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Music Review: Sarah Vaughan & Woody Herman – On The Radio: The 1963 Live Guard Sessions

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Sarah Vaughan and Woody Herman never made a single commercial recording together, which is a damn shame. Two of the biggest names in jazz and big band in the post-war era, Vaughan and Herman would have been a nice fit together and a more structured, polished recording would have been something special.

As it is, we’ve got On the Radio: The 1963 Live Guard Sessions instead. Taken from recording sessions designed as part of a long-running public service announcement regarding the National Guard, the presentation here is patchy but interesting. Sponsored by the U.S. National Guard, of course, these recordings were designed as extended musical advertisements with the intent of maintaining recruitment levels.

As such, the repartee between songs and the unyielding National Guard advertising sound stilted and artificial. Neither Herman nor Vaughan sounds the least bit comfortable during the gawkily scripted introductions and exchanges. Some are impossible to listen to, as a matter of fact, and bring down the quality of the release.

Happily, both Sarah and Woody are in top musical form.

With presentation bf DJ Martin Block, Herman and Vaughan tumble through a set of songs that are infused with energy and up-tempo grooves. There is a great mix of music here and Herman’s 1963 Herd is as tight a group as he would ever assemble. Vaughan’s voice floats smoothly in front of the music, creating moods and emotions in almost unworkable circumstances.

Woody Herman is a great bandleader and he gets a chance to show his stuff on this recording. The orchestra, featuring Nat Pierce on piano, is in grand shape and is often considered one of the best incarnations of the Herd to ever grace the stage. Whether swinging hard in ensemble passages or digging deep for remarkable solos, Herman’s Herd is on point.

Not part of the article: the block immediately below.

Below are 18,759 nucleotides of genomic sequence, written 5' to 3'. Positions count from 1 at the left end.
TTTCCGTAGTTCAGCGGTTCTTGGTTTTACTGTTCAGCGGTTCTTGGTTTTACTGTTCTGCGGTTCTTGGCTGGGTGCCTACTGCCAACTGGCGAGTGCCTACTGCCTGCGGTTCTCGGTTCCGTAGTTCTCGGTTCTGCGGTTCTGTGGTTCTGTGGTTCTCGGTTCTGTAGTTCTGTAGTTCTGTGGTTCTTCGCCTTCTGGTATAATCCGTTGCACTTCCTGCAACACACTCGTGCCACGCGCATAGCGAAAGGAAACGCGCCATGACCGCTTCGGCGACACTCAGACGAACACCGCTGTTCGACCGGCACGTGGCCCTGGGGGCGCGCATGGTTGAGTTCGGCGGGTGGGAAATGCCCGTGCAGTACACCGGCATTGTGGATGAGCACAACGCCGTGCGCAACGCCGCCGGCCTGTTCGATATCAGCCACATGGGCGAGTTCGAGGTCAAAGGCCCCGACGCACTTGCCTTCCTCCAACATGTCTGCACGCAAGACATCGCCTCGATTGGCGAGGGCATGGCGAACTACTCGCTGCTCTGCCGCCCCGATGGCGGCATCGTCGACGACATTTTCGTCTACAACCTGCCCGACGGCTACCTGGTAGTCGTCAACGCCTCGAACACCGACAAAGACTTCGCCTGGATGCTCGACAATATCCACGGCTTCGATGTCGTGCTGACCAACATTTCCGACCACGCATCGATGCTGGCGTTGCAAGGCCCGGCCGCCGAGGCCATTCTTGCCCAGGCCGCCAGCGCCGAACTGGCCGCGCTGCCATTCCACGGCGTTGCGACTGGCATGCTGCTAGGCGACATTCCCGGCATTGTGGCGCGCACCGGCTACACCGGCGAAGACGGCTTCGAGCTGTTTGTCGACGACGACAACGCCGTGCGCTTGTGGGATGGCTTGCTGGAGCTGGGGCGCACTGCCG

Vaughan’s interpretation of the Cole Porter tune “Just One of Those Things” highlights the musical quality found on this disc. “On Green Dolphin Street” and the striking Gershwin number “But Not For Me” showcase Sarah’s range stylishly as well.

Herman’s Herd digs in deep for some instrumentals and Woody takes over on vocals for a few cuts to show his own voiced proficiency.

Taken as a whole, On the Radio: The 1963 Live Guard Sessions is a very fascinating recording. The skills of the performers are unparalleled, of course, but the chitchat and sense of the program often distracts from the talent of Herman and Vaughan. While including the intros and advertising for the National Guard does offer insight into the time period, I could have done without the recurrent bluster. All the same, collectors will agree that this rare coupling of Woody Herman and Sarah Vaughan is well worth a listen.

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